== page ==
April 10, 2019
By Emilee Martichenko
Towering above the landscape of the island of Hawai'i is the breathtaking Mauna Kea. With a perpetual blanket of snow crowning its peak this mountain rises 13,796 ft (4,205 m) above sea level achieving the title of tallest mountain in the Pacific.
Below the surface of the ocean, however, Mauna Kea stretches downward for another 19,700 ft making its total height approximately 35,000 ft (10,210 m) and earning it the honor of being the world’s tallest mountain (even defeating Mount Everest).
What many people may not realize is that the summit of Mauna Kea, with its glistening crown of snow, is also a wao akua, the realm of the gods.
Many Kanaka Maoli (Indigenous Peoples of Hawai’i or Native Hawaiians) believe that Mauna Kea, also referred to as Maunakea and Mauna a Wākea (Mountain of the Sky Father), is a sacred structure that functions as a piko (umbilical cord) connecting the Creator to the people of Hawai’i. Mauna Kea is the meeting place of Wākea (Sky Father) and Papahānaumoku (Earth Mother) and thus serves as the convergence point of heaven and earth.
It is this mountain, home to gods, goddesses, and deities, sacred waters, shrines, and burial sights, that Native Hawaiians seek to protect and preserve. They honor Mauna Kea as a temple and natural wonder of such spiritual significance that the mountain is reverently intertwined into their culture, history, religion, and personal livelihood.
As of October 30, 2018, Mauna Kea is officially the development site for the TMT International Observatory Corporation’s Thirty Meter Telescope. Expected to stand 180 ft (54.9m) high with a diameter of 98 ft (30m) the Thirty Meter Telescope (TMT) has spurred heated contention from Native Hawaiians who believe the creation of the telescope encroaches on the vitality of the mountain, violates their land rights, will initiate environmental degradation, and severely dismisses Mauna Kea’s cultural and religious significance.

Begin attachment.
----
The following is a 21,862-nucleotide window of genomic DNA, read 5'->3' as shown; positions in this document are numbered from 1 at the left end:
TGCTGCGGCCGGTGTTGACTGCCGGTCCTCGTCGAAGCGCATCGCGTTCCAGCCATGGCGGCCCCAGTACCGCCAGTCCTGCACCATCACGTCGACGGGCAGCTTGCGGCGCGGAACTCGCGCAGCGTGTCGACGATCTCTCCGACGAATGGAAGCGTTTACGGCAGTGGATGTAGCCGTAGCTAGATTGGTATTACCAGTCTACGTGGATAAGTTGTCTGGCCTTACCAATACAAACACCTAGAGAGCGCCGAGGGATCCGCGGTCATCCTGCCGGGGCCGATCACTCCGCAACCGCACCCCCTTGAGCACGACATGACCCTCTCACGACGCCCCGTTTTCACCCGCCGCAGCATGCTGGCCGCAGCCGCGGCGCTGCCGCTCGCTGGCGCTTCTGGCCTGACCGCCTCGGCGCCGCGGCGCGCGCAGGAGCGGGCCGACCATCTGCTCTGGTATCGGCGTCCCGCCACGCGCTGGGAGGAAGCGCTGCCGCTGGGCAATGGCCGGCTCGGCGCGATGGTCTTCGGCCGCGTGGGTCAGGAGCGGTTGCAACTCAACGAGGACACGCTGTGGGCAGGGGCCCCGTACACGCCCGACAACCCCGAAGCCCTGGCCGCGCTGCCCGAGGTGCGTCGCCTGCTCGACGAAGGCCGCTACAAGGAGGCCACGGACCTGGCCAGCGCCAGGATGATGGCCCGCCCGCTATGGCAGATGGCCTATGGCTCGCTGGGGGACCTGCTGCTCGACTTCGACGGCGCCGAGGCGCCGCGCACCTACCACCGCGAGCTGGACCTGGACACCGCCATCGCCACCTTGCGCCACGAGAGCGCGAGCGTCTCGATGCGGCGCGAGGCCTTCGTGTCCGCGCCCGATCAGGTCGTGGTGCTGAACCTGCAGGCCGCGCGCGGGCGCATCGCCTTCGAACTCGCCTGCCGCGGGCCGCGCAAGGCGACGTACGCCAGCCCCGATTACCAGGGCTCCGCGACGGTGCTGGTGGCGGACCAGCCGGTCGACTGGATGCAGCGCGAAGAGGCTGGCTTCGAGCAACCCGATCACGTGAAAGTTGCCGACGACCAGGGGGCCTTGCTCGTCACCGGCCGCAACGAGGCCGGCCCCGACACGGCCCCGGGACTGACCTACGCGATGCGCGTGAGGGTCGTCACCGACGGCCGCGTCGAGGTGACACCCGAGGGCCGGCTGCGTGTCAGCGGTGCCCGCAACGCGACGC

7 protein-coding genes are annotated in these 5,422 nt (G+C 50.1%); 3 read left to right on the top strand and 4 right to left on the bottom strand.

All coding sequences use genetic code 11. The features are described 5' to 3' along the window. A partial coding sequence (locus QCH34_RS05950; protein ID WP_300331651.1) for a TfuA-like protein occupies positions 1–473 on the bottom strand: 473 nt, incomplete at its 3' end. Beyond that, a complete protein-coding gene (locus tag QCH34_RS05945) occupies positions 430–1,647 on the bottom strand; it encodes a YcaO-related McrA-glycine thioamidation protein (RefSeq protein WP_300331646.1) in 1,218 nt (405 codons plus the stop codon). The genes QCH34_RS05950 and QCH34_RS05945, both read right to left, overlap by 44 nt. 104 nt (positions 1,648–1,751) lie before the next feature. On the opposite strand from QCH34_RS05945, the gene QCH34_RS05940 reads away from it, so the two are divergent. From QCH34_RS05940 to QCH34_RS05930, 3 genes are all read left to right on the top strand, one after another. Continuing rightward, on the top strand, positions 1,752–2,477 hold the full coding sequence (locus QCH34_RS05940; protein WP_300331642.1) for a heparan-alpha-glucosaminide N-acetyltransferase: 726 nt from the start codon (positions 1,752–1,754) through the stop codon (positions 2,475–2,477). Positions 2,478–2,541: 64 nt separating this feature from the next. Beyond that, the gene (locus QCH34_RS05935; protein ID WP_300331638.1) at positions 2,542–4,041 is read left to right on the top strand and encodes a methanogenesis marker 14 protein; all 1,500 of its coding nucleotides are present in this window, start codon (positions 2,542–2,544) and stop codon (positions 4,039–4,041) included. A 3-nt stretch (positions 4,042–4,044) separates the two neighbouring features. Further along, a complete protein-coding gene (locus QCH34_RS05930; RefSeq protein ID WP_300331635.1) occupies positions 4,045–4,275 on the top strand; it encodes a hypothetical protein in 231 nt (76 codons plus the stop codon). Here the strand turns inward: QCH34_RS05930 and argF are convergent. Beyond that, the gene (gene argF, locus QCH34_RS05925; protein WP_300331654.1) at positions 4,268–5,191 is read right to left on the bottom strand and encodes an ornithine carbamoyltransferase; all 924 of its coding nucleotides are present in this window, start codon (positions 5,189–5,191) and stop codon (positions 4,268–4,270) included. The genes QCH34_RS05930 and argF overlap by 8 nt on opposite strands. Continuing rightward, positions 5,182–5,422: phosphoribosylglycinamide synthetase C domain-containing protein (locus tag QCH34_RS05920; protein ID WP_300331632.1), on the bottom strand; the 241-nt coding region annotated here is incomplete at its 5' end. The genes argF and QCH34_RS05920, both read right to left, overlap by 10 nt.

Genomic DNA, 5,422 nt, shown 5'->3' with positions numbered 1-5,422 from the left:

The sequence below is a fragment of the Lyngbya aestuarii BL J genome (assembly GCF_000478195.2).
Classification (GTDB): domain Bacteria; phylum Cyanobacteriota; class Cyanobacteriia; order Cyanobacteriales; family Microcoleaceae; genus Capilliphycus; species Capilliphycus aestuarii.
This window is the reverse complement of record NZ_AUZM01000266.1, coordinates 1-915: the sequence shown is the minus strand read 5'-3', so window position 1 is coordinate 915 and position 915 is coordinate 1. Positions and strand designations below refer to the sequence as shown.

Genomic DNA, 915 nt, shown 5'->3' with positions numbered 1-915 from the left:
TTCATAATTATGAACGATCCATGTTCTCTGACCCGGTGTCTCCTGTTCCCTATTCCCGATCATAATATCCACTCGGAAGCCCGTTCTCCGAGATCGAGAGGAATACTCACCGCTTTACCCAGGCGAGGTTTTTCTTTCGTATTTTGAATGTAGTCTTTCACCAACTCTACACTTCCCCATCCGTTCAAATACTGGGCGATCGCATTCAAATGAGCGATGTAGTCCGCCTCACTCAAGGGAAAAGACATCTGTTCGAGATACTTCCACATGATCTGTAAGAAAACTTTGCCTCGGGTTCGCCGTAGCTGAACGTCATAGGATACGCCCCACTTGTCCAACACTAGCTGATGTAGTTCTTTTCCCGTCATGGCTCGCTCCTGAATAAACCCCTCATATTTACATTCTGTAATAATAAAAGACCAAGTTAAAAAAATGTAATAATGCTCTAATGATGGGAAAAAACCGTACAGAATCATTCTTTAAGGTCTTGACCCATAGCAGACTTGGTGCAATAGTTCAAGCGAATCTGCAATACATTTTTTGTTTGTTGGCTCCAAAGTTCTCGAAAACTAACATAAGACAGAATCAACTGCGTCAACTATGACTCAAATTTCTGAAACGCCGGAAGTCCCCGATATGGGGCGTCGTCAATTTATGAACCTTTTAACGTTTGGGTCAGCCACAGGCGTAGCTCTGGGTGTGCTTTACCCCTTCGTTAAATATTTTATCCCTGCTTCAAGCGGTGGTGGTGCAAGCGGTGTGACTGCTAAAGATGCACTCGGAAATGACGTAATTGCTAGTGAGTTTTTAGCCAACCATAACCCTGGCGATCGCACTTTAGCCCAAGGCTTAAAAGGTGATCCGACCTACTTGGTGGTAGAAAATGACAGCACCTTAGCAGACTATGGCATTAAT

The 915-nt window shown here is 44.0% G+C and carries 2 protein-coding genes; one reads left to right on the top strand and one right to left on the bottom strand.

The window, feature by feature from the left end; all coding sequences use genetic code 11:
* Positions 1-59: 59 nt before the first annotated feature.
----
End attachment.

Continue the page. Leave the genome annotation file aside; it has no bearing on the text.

The TMT International Observatory Corporation was first established in 2003 and finished the Designment Development Phase for the construction of the telescope by 2009, the same year that Mauna Kea was selected to host the new telescope. In 2013 the Hawai‘i Board of Land and Natural Resources (BLNR) issued a Conservation District Use Permit (CDUP, or “permit”) signaling approval for the TMT’s construction on Mauna Kea. This permit was granted without the approval from Native Hawaiians nor did it sufficiently consult them on the project’s components.
The desire to hold the BLNR responsible for its dismissal of Native Hawaiian cultural traditions and practices as well as showcase the BLNR’s failure to arrange a proper consultation with Native Hawaiians manifested in October 2014 when protestors interrupted a TMT groundbreaking ceremony on the mountain.
In April 2015, 31 demonstrators were arrested for engaging in peaceful protest against the construction. That same month University of California Professor Alexei Filippenko sent out an email across the astrophysics department petitioning support for the TMT. The email included a note from UC Santa Cruz Professor Sandra Faber claiming “the Thirty-Meter Telescope is in trouble, attacked by a horde of native Hawaiians who are lying about the impact of the project on the mountain and who are threatening the safety of TMT personnel.” This false and accusatory statement highlighted nationally the racist undertones characterizing both policy decisions and personal sentiments surrounding the TMT project. Hundreds of scientists responded by issuing a statement condemning Faber’s racist rhetoric.
Tensions mounted further in June when 12 more protesters were arrested amidst peaceful demonstrations. Then on September 15, 2015, a Mauna Kea Support Services employee bulldozed an ahu (religious altar) to access rock and gravel for infrastructural purposes, prompting backlash and anguish from Native Hawaiians who felt the impact of having a sacred structure obliterated with no repercussions enacted on the perpetrator.